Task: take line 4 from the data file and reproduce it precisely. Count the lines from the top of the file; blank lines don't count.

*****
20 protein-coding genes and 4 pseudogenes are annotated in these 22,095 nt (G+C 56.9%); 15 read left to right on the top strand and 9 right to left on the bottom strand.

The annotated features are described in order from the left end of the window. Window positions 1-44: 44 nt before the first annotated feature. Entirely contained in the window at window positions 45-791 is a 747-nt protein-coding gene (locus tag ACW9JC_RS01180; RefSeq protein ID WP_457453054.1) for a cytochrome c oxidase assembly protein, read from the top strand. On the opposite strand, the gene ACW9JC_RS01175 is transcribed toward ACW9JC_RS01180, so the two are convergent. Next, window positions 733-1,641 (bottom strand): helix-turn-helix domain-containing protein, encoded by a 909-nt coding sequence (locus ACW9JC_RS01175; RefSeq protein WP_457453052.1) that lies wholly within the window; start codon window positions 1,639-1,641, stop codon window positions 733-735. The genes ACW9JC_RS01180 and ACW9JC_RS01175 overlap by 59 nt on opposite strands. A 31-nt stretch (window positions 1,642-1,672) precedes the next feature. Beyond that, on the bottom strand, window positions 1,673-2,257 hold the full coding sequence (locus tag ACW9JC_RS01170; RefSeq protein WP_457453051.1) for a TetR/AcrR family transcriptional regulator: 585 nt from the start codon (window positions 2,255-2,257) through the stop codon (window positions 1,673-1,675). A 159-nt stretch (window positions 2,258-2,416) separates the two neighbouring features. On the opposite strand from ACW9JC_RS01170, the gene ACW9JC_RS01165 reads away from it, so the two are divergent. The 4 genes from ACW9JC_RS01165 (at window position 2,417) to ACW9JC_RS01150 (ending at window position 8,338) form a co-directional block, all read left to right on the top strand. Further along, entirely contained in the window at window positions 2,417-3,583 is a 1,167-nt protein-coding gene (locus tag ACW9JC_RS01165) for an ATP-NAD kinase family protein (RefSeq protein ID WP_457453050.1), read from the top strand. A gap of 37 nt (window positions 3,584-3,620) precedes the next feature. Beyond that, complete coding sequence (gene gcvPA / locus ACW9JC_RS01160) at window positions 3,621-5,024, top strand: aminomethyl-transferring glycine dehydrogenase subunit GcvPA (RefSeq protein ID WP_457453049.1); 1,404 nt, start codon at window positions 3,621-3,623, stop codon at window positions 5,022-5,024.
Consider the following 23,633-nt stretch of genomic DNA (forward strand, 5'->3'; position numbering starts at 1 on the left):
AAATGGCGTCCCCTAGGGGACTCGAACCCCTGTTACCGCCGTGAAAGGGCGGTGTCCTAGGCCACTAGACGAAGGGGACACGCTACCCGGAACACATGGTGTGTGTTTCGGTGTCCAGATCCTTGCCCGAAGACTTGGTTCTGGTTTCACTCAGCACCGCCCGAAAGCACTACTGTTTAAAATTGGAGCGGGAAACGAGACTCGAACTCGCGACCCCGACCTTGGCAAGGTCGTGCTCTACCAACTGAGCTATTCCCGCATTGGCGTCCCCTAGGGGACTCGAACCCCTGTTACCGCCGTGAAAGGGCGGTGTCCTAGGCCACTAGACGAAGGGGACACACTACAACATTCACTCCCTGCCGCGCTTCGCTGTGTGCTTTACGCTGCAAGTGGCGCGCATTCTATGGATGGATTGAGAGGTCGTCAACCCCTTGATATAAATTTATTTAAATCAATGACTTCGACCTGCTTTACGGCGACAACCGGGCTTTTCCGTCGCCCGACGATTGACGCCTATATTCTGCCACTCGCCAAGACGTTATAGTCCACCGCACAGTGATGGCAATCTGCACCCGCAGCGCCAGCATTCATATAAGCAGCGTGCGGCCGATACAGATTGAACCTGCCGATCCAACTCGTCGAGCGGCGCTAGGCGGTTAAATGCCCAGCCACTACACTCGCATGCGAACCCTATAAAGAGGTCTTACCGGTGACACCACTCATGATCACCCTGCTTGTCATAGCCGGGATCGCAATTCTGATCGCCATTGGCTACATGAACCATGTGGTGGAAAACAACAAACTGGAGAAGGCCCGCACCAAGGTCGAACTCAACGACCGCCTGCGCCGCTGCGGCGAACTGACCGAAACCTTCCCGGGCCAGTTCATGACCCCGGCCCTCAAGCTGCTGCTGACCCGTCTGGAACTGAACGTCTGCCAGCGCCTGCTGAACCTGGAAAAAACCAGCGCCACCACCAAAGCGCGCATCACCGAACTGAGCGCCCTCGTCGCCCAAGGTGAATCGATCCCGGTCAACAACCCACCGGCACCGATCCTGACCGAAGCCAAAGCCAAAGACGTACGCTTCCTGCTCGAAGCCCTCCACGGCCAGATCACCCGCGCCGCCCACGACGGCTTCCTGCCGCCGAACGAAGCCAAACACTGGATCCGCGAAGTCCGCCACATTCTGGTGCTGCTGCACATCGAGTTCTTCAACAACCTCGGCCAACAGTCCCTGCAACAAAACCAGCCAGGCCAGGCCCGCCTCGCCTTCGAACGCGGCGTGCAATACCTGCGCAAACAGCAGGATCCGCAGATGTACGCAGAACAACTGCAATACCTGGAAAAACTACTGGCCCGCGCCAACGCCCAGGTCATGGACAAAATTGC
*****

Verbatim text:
AAATGGCGTCCCCTAGGGGACTCGAACCCCTGTTACCGCCGTGAAAGGGCGGTGTCCTAGGCCACTAGACGAAGGGGACACGCTACCCGGAACACATGGTGTGTGTTTCGGTGTCCAGATCCTTGCCCGAAGACTTGGTTCTGGTTTCACTCAGCACCGCCCGAAAGCACTACTGTTTAAAATTGGAGCGGGAAACGAGACTCGAACTCGCGACCCCGACCTTGGCAAGGTCGTGCTCTACCAACTGAGCTATTCCCGCATTGGCGTCCCCTAGGGGACTCGAACCCCTGTTACCGCCGTGAAAGGGCGGTGTCCTAGGCCACTAGACGAAGGGGACACACTACAACATTCACTCCCTGCCGCGCTTCGCTGTGTGCTTTACGCTGCAAGTGGCGCGCATTCTATGGATGGATTGAGAGGTCGTCAACCCCTTGATATAAATTTATTTAAATCAATGACTTCGACCTGCTTTACGGCGACAACCGGGCTTTTCCGTCGCCCGACGATTGACGCCTATATTCTGCCACTCGCCAAGACGTTATAGTCCACCGCACAGTGATGGCAATCTGCACCCGCAGCGCCAGCATTCATATAAGCAGCGTGCGGCCGATACAGATTGAACCTGCCGATCCAACTCGTCGAGCGGCGCTAGGCGGTTAAATGCCCAGCCACTACACTCGCATGCGAACCCTATAAAGAGGTCTTACCGGTGACACCACTCATGATCACCCTGCTTGTCATAGCCGGGATCGCAATTCTGATCGCCATTGGCTACATGAACCATGTGGTGGAAAACAACAAACTGGAGAAGGCCCGCACCAAGGTCGAACTCAACGACCGCCTGCGCCGCTGCGGCGAACTGACCGAAACCTTCCCGGGCCAGTTCATGACCCCGGCCCTCAAGCTGCTGCTGACCCGTCTGGAACTGAACGTCTGCCAGCGCCTGCTGAACCTGGAAAAAACCAGCGCCACCACCAAAGCGCGCATCACCGAACTGAGCGCCCTCGTCGCCCAAGGTGAATCGATCCCGGTCAACAACCCACCGGCACCGATCCTGACCGAAGCCAAAGCCAAAGACGTACGCTTCCTGCTCGAAGCCCTCCACGGCCAGATCACCCGCGCCGCCCACGACGGCTTCCTGCCGCCGAACGAAGCCAAACACTGGATCCGCGAAGTCCGCCACATTCTGGTGCTGCTGCACATCGAGTTCTTCAACAACCTCGGCCAACAGTCCCTGCAACAAAACCAGCCAGGCCAGGCCCGCCTCGCCTTCGAACGCGGCGTGCAATACCTGCGCAAACAGCAGGATCCGCAGATGTACGCAGAACAACTGCAATACCTGGAAAAACTACTGGCCCGCGCCAACGCCCAGGTCATGGACAAAATTGC